Factors that influence individual success and overall population dynamics.
Neotropical-Nearctic migrants have one of the most complex annual cycles in vertebrate animals. Each year, over 350 species migrate thousands of kilometers between their temperate breeding grounds and tropical wintering quarters.
Between and within these periods, individuals are adapted to a remarkable diversity of ecological and social conditions. Because of this complexity, however, we still have a poor understanding of the factors that influence individual success and overall population dynamics.
Research on migrants during the breeding period suggests that population abundance is primarily influenced by reproduction. Factors that may limit reproductive success in migrants include:
Migrants may also be limited on their tropical wintering grounds by factors affecting overwinter survival.
Alternatively, migrant populations can be viewed as being controlled by a dynamic equilibrium between demographic events on the breeding and wintering grounds. This idea implies that events in one season act as a buffer against detrimental effects (e.g. habitat loss) in the previous season.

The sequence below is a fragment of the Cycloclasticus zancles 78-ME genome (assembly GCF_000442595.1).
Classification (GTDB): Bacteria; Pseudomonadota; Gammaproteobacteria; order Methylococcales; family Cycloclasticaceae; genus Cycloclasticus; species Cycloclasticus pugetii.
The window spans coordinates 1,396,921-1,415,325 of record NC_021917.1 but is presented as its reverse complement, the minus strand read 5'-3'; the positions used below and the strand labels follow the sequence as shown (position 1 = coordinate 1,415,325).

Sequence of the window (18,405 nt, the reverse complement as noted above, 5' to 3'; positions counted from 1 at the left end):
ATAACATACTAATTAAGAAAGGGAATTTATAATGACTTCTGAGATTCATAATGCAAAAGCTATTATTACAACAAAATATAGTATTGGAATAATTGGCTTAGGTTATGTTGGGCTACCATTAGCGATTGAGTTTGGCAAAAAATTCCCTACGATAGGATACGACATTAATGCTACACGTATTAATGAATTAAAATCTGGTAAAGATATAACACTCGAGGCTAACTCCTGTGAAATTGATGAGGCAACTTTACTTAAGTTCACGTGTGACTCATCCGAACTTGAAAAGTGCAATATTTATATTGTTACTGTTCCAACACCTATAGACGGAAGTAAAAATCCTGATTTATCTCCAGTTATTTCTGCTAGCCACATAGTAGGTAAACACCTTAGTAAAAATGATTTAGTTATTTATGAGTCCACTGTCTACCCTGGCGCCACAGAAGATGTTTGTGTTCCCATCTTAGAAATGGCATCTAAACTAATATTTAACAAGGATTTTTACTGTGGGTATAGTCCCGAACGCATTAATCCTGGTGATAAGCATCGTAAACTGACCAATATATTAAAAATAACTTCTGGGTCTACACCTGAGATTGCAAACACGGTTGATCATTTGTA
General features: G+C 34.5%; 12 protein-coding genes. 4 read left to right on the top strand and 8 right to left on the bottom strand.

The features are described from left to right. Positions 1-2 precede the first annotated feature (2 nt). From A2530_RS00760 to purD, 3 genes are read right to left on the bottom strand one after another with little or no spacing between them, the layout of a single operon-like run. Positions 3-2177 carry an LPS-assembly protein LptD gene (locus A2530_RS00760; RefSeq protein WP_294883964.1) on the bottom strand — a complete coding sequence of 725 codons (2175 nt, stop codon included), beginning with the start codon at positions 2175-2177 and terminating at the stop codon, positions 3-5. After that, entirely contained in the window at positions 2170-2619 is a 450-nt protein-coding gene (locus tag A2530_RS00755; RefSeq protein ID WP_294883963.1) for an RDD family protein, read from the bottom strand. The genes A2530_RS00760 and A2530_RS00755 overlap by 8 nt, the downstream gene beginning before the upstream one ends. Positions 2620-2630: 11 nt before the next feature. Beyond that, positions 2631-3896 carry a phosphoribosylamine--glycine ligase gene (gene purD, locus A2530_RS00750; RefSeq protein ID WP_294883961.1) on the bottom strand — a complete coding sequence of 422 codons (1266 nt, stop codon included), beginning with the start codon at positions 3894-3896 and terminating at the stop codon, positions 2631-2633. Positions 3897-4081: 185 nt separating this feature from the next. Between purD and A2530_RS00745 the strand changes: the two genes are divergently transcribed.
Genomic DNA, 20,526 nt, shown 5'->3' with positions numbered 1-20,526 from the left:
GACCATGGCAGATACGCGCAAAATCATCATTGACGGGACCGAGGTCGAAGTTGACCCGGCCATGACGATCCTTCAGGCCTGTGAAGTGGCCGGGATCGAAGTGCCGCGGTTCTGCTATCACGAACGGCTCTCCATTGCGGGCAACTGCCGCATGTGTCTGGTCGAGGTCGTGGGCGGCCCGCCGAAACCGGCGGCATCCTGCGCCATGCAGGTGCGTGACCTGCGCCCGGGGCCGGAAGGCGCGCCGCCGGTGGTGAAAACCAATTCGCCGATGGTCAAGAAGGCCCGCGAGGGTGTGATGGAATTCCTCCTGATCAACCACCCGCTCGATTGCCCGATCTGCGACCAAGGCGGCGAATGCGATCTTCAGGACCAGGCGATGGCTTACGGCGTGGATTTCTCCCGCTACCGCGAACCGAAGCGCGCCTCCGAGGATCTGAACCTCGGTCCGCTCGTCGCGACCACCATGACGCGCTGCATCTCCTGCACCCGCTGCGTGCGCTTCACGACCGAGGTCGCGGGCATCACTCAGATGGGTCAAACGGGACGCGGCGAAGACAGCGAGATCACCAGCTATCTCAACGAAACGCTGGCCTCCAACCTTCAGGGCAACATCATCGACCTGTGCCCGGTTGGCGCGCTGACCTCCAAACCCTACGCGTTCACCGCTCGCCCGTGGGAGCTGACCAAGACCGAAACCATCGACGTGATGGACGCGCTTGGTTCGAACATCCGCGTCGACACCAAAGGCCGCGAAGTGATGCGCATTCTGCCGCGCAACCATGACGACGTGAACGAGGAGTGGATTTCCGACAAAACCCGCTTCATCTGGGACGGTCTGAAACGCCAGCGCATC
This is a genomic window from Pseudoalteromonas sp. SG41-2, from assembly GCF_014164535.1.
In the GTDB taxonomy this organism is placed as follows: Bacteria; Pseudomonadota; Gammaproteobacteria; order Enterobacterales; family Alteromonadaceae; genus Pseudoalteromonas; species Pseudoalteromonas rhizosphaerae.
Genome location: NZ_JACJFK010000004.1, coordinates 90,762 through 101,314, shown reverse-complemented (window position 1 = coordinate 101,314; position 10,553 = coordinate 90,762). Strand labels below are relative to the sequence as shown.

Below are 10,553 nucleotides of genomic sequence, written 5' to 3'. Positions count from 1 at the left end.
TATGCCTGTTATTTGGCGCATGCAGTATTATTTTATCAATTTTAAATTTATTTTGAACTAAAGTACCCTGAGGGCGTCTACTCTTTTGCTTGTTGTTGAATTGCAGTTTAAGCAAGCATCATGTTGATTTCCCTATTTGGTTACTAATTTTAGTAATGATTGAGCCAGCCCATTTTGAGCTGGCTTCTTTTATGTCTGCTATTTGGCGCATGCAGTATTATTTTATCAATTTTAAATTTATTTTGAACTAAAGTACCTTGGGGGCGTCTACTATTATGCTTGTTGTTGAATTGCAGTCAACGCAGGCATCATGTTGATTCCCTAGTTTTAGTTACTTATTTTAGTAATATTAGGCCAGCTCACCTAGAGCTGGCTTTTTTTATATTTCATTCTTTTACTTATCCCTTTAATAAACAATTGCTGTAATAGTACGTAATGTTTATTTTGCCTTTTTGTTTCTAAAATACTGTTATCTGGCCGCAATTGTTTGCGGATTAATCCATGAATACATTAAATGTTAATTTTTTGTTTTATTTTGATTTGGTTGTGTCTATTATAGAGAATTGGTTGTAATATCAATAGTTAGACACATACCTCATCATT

Recent evidence now points to the importance of these seasonal interactions on the population dynamics of migrants. At the individual level, events in each period can be viewed as being tightly linked with each other, such that ecological success in one period affects success in the next period. Marra et al. (1998) formalizes this idea into the Seasonal Interaction Hypothesis.
The essential concept of this hypothesis is that events in one period produce residual effects that carry-over into the following season. Examining seasonal interactions and determining which events produce the strong carry-over affects will be the key to understanding the migrant population dynamics.
However, we currently lack a synthesis that integrates interactions within the year-round cycle of any one migratory species. Using stable-carbon isotopes as novel technique to link summer and winter events, I am testing multiple predictions of the Seasonal Interaction Hypothesis in the American redstart (Setophaga ruticilla). The goal of this project is to understand how events, such as habitat selection and reproduction, in different periods of the annual cycle integrate to determine the individual success of long-distance migrants.